Measuring American Diplomacy

Despite the importance of diplomacy, both for national foreign policy and international relations more broadly, very little systematic data on diplomatic activity has been collected. This problem is especially acute within the U.S. State Department; while home to one of the world’s largest and most influential diplomatic corps, the State Department collects very little information on its diplomats’ activities. As a result, neither scholars nor policymakers can easily analyze the efficacy of diplomatic efforts, precluding the adoption of an evidence-based U.S. foreign policy.

The goal of the Measuring American Diplomacy (MAD) project is to begin correcting the diplomatic data deficit through collecting, cleaning, and publishing comprehensive datasets related to U.S. diplomatic activity. To do so, we draw on sources including recently-digitized government documents, archived versions of government websites, reports issued by non-governmental organizations, and oral history interviews. On this website, you can find descriptions of our past and ongoing projects, as well as view associated publications; data is available to download for completed projects.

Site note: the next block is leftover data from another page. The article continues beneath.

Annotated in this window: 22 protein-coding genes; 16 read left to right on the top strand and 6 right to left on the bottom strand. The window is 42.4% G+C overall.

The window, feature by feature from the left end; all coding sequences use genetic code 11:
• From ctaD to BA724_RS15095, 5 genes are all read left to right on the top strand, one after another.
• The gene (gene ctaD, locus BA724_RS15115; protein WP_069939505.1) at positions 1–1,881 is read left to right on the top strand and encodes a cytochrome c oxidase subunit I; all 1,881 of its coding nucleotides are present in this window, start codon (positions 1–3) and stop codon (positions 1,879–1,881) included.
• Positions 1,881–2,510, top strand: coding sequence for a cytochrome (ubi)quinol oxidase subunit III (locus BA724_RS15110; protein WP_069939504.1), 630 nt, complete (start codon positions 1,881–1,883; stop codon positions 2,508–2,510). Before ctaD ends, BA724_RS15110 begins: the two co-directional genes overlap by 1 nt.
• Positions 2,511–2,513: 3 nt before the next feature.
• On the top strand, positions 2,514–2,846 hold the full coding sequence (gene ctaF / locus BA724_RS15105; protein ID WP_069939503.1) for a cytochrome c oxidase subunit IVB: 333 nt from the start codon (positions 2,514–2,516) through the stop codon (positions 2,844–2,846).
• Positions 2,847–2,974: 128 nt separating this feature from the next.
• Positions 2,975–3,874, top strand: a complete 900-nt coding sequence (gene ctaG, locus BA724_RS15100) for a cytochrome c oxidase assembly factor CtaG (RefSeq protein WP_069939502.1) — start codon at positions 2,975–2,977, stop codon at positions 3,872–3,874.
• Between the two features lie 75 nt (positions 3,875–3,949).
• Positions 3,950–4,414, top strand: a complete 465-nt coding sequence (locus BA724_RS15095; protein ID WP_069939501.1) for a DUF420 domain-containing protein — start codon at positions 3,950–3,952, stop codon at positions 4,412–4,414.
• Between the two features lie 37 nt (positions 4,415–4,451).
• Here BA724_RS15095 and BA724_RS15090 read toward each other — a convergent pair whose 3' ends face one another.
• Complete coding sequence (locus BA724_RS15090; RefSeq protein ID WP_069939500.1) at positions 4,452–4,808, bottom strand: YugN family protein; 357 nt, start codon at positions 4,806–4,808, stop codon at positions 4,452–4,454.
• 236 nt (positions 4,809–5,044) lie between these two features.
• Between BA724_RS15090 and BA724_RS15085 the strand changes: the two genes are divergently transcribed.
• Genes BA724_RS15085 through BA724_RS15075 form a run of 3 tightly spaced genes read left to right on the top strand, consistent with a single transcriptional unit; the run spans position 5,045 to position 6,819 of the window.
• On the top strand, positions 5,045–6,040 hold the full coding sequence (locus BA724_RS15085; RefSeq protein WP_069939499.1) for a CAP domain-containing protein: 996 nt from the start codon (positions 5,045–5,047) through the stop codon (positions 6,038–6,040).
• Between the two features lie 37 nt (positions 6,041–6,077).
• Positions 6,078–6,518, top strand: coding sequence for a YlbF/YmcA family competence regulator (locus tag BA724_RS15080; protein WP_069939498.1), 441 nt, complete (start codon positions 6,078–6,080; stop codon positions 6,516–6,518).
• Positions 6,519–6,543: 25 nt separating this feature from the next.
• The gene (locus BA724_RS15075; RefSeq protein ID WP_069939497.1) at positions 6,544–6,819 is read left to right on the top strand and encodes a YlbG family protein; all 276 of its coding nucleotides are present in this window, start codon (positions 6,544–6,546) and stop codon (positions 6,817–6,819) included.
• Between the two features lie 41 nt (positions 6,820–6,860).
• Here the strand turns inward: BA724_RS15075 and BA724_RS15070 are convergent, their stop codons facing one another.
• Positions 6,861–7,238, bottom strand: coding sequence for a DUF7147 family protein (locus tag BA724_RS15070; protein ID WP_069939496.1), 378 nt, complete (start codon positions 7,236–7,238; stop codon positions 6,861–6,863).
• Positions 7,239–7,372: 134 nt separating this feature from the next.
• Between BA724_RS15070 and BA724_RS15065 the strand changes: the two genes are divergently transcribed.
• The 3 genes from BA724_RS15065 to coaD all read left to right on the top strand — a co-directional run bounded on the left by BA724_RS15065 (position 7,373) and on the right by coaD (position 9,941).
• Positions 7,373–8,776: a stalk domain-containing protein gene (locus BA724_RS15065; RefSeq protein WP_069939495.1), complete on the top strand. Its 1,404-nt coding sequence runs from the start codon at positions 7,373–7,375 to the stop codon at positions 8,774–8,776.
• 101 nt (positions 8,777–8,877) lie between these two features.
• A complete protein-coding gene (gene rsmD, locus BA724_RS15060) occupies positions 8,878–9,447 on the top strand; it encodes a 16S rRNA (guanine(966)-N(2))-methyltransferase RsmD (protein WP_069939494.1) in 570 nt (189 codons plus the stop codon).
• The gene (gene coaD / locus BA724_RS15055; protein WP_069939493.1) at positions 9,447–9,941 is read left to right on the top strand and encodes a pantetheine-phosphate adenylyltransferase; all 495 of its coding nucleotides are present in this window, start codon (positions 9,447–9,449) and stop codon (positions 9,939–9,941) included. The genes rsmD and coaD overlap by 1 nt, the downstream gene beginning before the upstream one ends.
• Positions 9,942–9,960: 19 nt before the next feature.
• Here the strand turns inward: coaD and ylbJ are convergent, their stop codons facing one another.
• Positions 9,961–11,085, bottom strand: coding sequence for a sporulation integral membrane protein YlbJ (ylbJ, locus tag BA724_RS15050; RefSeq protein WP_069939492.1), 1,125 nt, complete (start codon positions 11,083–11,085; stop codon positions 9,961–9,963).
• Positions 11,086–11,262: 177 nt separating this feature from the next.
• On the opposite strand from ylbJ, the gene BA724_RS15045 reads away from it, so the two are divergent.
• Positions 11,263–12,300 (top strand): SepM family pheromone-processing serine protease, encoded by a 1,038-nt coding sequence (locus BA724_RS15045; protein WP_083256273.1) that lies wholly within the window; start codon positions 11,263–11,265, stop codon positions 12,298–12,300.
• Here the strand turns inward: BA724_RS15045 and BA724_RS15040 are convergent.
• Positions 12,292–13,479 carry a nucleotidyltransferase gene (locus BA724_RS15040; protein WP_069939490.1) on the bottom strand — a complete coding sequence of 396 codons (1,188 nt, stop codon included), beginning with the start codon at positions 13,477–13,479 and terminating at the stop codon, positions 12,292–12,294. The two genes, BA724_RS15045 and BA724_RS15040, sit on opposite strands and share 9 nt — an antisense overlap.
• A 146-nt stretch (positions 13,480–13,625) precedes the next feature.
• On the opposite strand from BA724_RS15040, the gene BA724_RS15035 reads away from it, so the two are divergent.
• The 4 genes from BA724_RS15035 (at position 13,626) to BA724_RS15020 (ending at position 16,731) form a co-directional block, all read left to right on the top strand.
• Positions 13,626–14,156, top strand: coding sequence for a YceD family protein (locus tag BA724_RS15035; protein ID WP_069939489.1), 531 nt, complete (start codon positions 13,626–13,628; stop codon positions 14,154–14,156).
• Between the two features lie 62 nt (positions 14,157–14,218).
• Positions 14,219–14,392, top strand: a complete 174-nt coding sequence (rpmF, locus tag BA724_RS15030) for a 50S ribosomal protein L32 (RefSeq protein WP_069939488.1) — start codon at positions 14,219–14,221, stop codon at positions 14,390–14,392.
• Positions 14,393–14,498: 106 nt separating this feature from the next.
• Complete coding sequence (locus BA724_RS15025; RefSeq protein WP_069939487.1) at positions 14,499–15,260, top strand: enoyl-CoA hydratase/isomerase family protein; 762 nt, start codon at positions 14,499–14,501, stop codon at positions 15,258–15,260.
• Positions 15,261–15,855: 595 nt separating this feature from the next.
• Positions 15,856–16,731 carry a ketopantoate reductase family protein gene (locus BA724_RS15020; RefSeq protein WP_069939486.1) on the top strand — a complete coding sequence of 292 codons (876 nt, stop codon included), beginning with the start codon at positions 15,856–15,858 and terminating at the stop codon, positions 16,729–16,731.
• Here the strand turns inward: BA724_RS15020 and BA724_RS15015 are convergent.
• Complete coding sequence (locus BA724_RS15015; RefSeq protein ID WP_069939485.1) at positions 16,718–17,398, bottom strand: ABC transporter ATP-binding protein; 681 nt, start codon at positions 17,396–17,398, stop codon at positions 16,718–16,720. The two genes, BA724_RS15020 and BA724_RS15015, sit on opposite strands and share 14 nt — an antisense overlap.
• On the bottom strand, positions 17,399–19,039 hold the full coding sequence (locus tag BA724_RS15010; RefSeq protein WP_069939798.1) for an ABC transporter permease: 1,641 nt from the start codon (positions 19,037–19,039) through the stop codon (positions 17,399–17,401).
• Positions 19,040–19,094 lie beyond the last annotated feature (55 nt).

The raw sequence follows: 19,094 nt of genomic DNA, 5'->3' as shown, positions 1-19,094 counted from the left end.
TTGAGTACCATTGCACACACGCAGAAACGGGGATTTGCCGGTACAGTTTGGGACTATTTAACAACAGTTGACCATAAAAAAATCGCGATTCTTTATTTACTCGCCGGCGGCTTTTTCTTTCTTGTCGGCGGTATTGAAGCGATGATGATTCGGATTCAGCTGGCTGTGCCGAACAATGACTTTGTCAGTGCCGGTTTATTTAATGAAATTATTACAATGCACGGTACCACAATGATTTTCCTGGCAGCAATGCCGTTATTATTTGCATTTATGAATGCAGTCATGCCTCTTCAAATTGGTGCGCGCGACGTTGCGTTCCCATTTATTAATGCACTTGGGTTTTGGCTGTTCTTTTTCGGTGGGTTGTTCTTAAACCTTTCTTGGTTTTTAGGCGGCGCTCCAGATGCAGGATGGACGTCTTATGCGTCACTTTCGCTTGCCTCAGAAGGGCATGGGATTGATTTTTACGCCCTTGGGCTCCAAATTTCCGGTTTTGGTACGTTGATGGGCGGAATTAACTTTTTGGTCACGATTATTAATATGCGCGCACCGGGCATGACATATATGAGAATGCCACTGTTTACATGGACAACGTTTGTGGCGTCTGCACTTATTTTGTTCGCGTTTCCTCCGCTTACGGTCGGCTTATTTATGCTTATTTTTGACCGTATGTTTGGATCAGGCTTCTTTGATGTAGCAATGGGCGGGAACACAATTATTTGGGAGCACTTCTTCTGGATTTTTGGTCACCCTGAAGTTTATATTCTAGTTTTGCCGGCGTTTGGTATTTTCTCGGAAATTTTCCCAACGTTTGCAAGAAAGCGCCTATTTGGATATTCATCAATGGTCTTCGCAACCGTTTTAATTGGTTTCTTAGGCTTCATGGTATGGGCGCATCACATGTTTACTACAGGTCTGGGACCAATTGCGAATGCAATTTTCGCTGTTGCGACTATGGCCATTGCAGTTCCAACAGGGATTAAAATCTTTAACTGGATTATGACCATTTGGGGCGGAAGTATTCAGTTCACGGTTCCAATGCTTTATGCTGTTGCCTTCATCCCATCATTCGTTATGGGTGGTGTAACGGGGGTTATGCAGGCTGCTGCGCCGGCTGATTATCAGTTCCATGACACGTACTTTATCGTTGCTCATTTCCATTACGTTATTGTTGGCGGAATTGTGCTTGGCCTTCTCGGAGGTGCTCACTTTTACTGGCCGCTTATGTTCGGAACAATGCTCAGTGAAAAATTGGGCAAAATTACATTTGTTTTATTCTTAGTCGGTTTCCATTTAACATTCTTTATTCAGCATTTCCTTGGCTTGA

The Measuring American Diplomacy project is led by Matt Malis and Calvin Thrall.